It really depends because I tend to work in different phases and I might spend long periods working in different manners or even other places. Right now, for example, I am working on this project up in King’s Cross—a sort of school slash shop we are running up there, and so I have barely been at the studio in the past few weeks. Then there can be times when it is extremely reclusive and just locking myself in the workshop for days on end making stuff, or at other times we have a non-stop stream of visitors coming. Though as I say lunch is usually quite a focal point of the day. We all make a point of sitting down to a proper shared cooked lunch, so that is pretty much a constant.
How much do you think your space influences your practice?
Well, I think quite a bit. I mean, one pretty fundamental thing is size, we have a small door on the front of the studio which restricts me to only making things which can fit through it. I had a couple slapstick moments with that when I first moved in. So I guess that is a pretty defining feature of the space, also as the workshop is upstairs I have to plan if I want to make anything which can’t fit down the stairs… It’s a funny limitation to have as it means I always have to stick to a pretty domestic scale, but I think in a way it’s been quite nice.
“Experimentation is a big part of my work, playing around is important doing the things you aren’t supposed to do”
You make some very materially varied stuff. How much do you experiment before you come to a final product or design?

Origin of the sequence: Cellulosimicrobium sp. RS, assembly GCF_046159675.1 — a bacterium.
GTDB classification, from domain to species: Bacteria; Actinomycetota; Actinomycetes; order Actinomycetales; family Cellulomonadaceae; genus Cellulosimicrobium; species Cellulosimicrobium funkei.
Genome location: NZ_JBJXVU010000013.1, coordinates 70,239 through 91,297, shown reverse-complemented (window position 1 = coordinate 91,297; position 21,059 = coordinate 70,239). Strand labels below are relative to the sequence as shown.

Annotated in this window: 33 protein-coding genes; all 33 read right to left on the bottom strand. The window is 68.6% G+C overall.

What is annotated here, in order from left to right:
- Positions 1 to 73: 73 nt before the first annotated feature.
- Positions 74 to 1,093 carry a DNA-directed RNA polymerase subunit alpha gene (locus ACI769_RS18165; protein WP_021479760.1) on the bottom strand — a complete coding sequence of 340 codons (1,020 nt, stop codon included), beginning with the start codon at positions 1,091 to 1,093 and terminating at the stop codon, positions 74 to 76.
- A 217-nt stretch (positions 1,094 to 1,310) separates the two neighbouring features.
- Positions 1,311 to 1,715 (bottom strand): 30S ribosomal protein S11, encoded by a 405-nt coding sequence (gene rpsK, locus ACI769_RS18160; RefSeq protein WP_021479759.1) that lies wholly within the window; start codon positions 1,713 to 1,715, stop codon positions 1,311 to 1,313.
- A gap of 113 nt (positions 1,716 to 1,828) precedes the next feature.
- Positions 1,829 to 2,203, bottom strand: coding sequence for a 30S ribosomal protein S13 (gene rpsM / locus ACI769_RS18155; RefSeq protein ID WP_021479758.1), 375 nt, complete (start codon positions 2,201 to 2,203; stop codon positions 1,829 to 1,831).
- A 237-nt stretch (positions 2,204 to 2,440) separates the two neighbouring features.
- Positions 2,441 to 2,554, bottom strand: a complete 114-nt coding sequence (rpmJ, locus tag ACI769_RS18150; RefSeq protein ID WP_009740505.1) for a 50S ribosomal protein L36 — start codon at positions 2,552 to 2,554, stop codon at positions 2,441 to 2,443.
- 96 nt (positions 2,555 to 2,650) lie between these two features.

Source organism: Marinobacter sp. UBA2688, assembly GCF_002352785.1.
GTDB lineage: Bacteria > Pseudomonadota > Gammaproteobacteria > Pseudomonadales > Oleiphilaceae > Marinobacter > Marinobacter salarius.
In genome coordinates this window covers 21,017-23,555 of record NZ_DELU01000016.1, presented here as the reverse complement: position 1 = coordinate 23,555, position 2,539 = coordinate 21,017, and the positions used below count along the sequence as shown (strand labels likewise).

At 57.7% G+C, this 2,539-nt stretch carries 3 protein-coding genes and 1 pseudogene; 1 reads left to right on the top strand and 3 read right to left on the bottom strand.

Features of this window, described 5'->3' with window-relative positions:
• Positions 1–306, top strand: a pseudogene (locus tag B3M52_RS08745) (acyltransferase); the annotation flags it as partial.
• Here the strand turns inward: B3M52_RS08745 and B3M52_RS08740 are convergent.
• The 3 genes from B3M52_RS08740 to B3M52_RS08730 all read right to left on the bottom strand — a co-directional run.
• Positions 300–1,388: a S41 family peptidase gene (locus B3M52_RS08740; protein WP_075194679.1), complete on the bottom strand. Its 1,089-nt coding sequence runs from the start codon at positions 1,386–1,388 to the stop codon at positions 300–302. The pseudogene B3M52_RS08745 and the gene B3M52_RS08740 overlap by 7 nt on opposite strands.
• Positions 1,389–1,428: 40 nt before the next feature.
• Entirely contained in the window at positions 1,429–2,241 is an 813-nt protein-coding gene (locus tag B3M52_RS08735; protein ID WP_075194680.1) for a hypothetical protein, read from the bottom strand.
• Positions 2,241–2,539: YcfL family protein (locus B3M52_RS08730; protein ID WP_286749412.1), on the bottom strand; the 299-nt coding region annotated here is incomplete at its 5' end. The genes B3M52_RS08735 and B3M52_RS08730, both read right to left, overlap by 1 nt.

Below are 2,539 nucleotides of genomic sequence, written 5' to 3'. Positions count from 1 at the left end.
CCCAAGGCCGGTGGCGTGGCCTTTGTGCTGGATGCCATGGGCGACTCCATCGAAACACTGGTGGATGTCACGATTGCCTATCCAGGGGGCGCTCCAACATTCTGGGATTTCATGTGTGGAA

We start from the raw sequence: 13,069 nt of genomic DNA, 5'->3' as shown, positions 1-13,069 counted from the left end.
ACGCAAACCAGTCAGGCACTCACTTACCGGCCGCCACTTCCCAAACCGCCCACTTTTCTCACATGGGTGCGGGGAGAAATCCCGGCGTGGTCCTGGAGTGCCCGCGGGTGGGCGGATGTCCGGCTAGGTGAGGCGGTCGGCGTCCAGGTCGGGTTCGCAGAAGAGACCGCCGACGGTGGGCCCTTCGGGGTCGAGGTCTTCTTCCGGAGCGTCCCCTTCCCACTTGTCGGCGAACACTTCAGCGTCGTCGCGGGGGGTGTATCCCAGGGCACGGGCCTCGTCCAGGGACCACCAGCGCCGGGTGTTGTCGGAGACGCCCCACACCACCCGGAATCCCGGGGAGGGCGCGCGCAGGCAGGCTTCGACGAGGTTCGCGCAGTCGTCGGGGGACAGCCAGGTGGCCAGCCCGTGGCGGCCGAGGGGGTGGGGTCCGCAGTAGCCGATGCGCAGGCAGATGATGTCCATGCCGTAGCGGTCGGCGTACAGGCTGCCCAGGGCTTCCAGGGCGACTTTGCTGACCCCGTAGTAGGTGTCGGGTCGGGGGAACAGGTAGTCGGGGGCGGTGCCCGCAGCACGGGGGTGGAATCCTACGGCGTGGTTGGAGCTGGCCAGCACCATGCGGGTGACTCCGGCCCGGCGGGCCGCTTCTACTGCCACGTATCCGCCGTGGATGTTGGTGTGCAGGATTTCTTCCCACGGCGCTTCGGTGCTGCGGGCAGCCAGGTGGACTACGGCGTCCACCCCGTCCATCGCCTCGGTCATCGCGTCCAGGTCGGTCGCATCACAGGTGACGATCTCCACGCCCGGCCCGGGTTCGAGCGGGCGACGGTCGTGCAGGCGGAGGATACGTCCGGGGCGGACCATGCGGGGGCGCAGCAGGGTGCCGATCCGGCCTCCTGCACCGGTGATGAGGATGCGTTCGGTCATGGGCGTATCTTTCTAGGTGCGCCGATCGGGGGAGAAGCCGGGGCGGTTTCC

Experimentation is a big part of my work; playing around is important doing the things you aren’t supposed to do. When I am working with a new material or process there is a long experimentation phase before I get to a finished piece, sometimes this can last months or even years. But for my process it’s very important to sort of sketch in 3D with actual material and objects, as although drawing is a big part of my practice there is often a disconnect between how something seems on a page and how it feels in real life. Often it’s not until something actually exists in front of you that you finally realise it should be upside down or cut in half and those are the real breakthrough moments.
“I am very interested in the functional things that come into close contact with the human body”
What are you working on here at the moment?
I haven’t been in the studio so much in the past month or so as we have been setting up the Store School in King’s Cross, but I have been making some furry iPhone cases, and I have an ongoing set of cutlery I am developing which has been really interesting. I am very interested in the functional things that come into close contact with the human body such as door handles, and cutlery is the ultimate example as we actually put it in our mouths. Eating and food rituals for many of us have become a moment of art and culture in our daily lives.
What’s the most important thing for you in your day, when you’re working at the studio?
Having other people around in the studio to make stupid jokes and ask their opinion on how two colours go together.
If you could have one thing in your studio that you don’t have, what would it be?
A bigger door… And more natural light, I’m obsessed with sunrise and sunset which are often hard to find in London. And more tools, you can never have too many.
Photography by Bar Alon